After months of planning, the trip starts with a snag: Julie, my Expedition co-reporter's, visa is delayed. Apparently, the Brazilian Consulate of Los Angeles is swamped with visa applications this time of year because Carnival is in February. As a result, Julie will have to fly out the day after I arrive – so we plan to meet in Campo Grande and head out of the city one day later than expected. That's how international travel plans go sometimes – being flexible is essential.
"Everyone laughs whenever I try to say anything in Portuguese, and then they bring me a pork sandwich."
I leave as planned. Getting here is exhausting. I flew all day – and boy, my arms are killing me. Old joke, but my arms really are hurting – not from flapping them, but from the four vaccinations I had to have before visiting the tropics. The trip really was long too – I left for the airport yesterday at noon, and didn't arrive until today at 3pm, three plane changes and five airports later.
ISSUE: Vaccinations and staying healthy while traveling
In Brazil everyone speaks Portuguese, so I'm having a hard time getting by. Luckily, I know Spanish, and there seems to be some over-lap between the languages. I'm also trying to learn words that are essential for me, like "obrigado" (thanks), "sim" (yes), and "vegetariano" (vegetarian). But my pronunciation must be pretty bad as everyone laughs whenever I try to say anything in Portuguese, and then they bring me a pork sandwich.
While waiting for Julie to arrive in Campo Grande, I visit Conservation International's office in the city. Everyone there is very friendly and I learn a little bit about our efforts in the region.
The office opened in 1995 with just one person working there. Today there are six full-time employees and one part-time. I talk at length with Monica Harris, coordinator for the Corridor Project. She explains to me that the Corridor Project is the cornerstone for the work CI is doing in the Pantanal region. The Project is an attempt to form a wilderness area linking protected lands in the Pantanal to Emas National Park in the Cerrado forest, using the Taquari and Negro Rivers as a natural path. This would allow for wildlife to travel back and forth between the two areas.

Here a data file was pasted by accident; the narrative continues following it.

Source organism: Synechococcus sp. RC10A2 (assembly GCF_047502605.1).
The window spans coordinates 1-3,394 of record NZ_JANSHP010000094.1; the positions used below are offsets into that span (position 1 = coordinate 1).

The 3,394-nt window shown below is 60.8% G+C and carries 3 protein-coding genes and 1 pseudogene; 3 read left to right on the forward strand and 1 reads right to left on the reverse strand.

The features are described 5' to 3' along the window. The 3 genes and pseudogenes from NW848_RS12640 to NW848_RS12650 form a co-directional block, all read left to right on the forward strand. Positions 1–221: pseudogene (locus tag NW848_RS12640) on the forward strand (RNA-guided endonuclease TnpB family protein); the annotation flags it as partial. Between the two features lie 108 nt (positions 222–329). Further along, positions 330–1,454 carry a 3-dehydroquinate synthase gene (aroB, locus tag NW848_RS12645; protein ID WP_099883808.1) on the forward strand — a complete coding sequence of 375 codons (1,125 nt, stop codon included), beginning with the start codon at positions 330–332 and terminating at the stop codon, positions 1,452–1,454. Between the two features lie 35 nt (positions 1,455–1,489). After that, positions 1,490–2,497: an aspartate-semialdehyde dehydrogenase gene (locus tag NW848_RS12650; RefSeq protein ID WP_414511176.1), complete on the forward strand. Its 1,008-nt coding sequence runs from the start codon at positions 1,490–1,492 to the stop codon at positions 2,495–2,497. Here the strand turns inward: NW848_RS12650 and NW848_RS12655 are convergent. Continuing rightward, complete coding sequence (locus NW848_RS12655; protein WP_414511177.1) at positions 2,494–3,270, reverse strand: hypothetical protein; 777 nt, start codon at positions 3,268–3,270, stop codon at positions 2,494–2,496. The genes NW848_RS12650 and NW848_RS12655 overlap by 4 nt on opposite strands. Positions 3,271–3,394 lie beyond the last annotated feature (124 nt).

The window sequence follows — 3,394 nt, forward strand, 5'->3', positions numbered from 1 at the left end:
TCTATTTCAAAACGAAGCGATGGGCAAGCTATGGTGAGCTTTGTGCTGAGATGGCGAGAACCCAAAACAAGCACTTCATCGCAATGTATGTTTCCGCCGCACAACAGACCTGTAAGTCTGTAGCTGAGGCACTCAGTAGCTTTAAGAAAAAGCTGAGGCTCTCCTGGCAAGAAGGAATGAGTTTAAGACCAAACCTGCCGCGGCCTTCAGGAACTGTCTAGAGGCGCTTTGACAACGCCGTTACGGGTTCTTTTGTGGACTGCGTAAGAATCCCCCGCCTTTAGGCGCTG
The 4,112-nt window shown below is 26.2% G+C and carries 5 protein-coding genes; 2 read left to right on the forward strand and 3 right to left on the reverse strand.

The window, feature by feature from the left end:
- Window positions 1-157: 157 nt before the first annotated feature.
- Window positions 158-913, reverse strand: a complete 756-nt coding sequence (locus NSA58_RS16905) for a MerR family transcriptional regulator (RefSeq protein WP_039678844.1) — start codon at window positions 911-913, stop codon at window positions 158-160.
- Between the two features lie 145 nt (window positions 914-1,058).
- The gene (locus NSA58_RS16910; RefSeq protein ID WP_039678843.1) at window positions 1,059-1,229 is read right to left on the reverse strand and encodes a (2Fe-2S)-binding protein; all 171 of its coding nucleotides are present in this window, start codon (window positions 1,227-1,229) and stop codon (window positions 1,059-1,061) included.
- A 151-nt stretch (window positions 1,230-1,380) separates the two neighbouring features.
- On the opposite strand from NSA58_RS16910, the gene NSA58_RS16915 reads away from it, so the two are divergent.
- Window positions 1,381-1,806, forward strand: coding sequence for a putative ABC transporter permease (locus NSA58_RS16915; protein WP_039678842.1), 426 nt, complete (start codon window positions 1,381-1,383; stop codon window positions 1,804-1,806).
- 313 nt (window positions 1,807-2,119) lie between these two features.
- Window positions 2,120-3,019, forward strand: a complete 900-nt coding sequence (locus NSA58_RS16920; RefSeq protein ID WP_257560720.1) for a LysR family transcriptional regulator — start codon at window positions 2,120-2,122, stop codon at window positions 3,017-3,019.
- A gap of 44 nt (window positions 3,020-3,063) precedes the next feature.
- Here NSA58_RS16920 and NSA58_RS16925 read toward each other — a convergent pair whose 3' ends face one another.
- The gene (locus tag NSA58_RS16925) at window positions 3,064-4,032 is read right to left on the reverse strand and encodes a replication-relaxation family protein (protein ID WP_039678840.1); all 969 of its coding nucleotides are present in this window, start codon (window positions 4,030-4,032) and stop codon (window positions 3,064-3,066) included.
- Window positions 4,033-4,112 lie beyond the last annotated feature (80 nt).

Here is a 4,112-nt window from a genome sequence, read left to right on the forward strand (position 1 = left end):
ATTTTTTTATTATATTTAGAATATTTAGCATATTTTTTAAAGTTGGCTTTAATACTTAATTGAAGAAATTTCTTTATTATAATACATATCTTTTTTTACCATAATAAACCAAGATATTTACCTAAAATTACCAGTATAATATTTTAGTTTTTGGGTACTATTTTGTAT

ISSUE: Learn more about conservation corridors
CI is partnering with Emas Foundation and the Secretary of the Environment for the Brazilian State of Mato Grosso do Sul to create this conservation opportunity. And they have already had two major successes: based on a 1998 Priority Setting Workshop sponsored by CI and the Ministry of the Environment for Mato Grosso do Sul, the State Secretary of the Environment established the Taquari Headwaters State Park outside Emas National Park, setting aside more than 30,600 hectares for wildlife along the Taquari River.
Then, on June 5th of this year, the State Secretary for the Environment decreed a Pantanal State Park on the Rio Negro – adjoining the private reserves of the Fazenda Rio Negro and two neighboring farms committed to conservation, to form over 78,000 protected hectares in the Pantanal. As a result, the dream of a Conservation Corridor between Emas National Park and the Fazenda Rio Negro is becoming a reality.
ACTIVITY: Gain map skills while studying the geography of the Pantanal and Brazil
Hearing about this great work makes me eager to get to the wildlife. Luckily we head out for the bush tomorrow! Julie just arrived, so we're off to see the city.
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